The almost 70-year-old unexploded ordnance (UXO) found by a citizen in Kal Lake Monday was safely exploded Friday by professionals.
A 12-man team from Canadian Fleet Pacific out of Esquimalt, including a five-man dive team, five-man sonar sweep squad and two support crew, found what Lt.-(N) Mike St. Pierre described as a, “typical Commonwealth Second World War mortar,” Friday morning in 12 feet of water about 100-feet off-shore from Cosens Bay, then disposed of the ordnance.
“It was a live mortar and you never want to play with any ordnance,” said St. Pierre to a group of media gathered at the Kekuli Bay boat launch Friday afternoon.
“It was about six inches long and the diameter of about a baseball with fins on it. We transported it to the military base (army camp), placed explosives on it and we blew it up. That’s the safest way of getting rid of it and ensuring it’s out of harm’s way.”
Leading Seaman Marcel Croteau was the diver who safely guided the ordnance out of the water.
He went down and did a standard search procedure called a circle search. However, said Croteau, it was after the search that he spotted the mortar.
“I just caught it with my eye after I was finished,” said Croteau. “It’s quite small and hard to see with the naked eye.”
Without touching the shell, Croteau tied a line around it, surfaced and got out of the water to be safe. From a remote location, the shell was pulled slowly from the sand. Once Croteau confirmed it was out of the lake bottom, the crew carefully took it to the army camp for disposal.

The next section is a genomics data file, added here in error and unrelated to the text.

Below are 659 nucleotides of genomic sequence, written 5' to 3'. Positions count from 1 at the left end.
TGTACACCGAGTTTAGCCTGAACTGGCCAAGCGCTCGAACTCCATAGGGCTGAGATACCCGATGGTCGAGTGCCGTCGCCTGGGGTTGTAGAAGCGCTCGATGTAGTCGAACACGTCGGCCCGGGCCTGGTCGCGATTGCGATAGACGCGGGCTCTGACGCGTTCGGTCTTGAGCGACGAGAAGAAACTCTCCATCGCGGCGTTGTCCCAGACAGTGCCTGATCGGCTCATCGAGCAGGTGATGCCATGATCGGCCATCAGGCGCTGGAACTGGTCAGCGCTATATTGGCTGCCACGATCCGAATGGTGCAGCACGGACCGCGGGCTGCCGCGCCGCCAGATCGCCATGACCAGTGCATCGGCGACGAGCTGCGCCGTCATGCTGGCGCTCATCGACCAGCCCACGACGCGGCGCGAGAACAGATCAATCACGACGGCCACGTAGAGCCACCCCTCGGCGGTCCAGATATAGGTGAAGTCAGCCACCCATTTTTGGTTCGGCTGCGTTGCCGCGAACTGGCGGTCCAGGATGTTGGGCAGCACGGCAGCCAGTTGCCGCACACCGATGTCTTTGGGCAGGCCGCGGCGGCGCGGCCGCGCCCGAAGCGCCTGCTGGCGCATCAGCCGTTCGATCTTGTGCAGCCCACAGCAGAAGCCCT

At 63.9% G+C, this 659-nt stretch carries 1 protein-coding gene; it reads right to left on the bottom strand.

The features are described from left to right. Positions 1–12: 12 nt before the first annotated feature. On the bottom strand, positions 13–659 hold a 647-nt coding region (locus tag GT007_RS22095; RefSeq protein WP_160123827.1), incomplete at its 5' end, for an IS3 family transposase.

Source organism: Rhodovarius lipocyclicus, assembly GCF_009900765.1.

In all, it took about eight man hours from start to finish to find the ordnance.
Military crews were guided by the civilian who found it on Monday, Justin Hildebrand, a trained diver and a free diver who happened to spot the ordnance doing a dive off of his Sea-Doo at about 2 p.m. Monday.
“He found it by breath holding, which is exceptional,” said St. Pierre. “The average member of the public likely wouldn’t have found it. It was like finding a needle in a haystack, especially the amount exposed. He was lucky to find it.”
Hildebrand immediately called the RCMP, who got in touch with the military police. They are the ones who called Canadian Fleet Pacific.
“He did a great job,” said St. Pierre of Hildebrand.
The team was asked to not only find and dispose of the ordnance, but make sure the area was safe for all boaters and swimmers.
Chief Petty Officer 2nd Class Dave Ostropolski is part of the five-man side scan sonar sweep crew, who used a lot of remote equipment to look for more shells.
“We’ve already cruised around Cosens Bay at about the 15-metre (40-foot) mark on either side,” said Ostropolski. “The bay looks like the surrounding hills: a few rocky outcroppings, a few nice sandy bottom spots and a few trees.
“We have seen nothing else so far.”
Added St. Pierre: “We’re going to check for more because you never know what’s there. It’s a beautiful lake and it’s definitely a safe lake.
“We’ve been tasked to not only deal with the UXO but demonstrate to the public that we’re taking active measure to ensure everyone has a great summer.”
The crew was going to be checking areas between 15-metres deep and the high water mark of the lake.